Abstract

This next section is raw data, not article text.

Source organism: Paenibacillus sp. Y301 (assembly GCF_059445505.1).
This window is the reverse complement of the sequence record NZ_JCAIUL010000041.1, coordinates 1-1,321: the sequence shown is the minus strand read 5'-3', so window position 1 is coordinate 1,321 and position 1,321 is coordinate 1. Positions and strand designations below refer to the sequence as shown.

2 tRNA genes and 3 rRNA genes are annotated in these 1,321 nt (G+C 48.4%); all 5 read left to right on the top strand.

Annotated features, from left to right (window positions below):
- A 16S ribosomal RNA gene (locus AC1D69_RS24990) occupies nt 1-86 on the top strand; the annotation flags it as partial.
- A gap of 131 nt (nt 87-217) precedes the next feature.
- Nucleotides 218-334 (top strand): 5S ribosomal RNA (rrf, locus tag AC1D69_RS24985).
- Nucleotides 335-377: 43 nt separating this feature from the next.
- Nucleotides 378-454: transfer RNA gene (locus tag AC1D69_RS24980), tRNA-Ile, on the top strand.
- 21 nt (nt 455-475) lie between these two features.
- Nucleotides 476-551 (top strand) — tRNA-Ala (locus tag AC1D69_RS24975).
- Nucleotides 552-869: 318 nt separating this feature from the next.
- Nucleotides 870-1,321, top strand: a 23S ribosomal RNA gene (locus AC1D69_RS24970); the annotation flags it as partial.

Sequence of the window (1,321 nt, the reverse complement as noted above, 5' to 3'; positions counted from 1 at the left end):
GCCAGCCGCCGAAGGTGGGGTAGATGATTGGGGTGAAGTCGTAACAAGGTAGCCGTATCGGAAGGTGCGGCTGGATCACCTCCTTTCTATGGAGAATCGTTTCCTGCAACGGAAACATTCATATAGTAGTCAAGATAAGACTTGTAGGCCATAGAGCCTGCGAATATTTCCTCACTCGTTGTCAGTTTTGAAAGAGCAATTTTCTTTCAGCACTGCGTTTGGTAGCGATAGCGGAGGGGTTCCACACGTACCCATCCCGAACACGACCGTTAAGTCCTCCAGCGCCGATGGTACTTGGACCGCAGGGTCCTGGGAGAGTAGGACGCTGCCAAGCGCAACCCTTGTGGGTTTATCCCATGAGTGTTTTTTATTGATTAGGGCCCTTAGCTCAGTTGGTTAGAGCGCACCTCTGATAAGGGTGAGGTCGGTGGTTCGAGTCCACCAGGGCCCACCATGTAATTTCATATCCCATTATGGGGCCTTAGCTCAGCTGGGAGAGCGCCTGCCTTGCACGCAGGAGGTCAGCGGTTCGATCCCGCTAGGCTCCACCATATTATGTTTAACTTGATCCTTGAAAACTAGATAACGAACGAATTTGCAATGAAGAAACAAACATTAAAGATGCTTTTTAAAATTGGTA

We used newly available ERA5 hourly global data to examine the variations of atmospheric circulation on global scales and high frequencies. The space–time spectrum of surface pressure displays a typical red background spectrum but also a striking number of isolated peaks. Some peaks represent astronomically forced tides, but we show that most peaks are manifestations of the ringing of randomly excited global-scale resonant modes, reminiscent of the tones in a spectrum of a vibrating musical instrument. A few such modes have been tentatively identified in earlier observational investigations, but we demonstrate the existence of a large array of normal mode oscillations with periods as short as 2 h. This is a powerful and uniquely detailed confirmation of the predictions of the theory of global oscillations that has its roots in the work of Laplace two centuries ago. The delineation of the properties of the modes provides valuable diagnostic information about the atmospheric circulation. Notably the amplitudes and widths of the normal mode spectral peaks contain information on the forcing mechanisms and energy dissipation for the modes, and the simulation of these properties for each of the many modes we have identified can serve as tests for global climate and weather prediction models.

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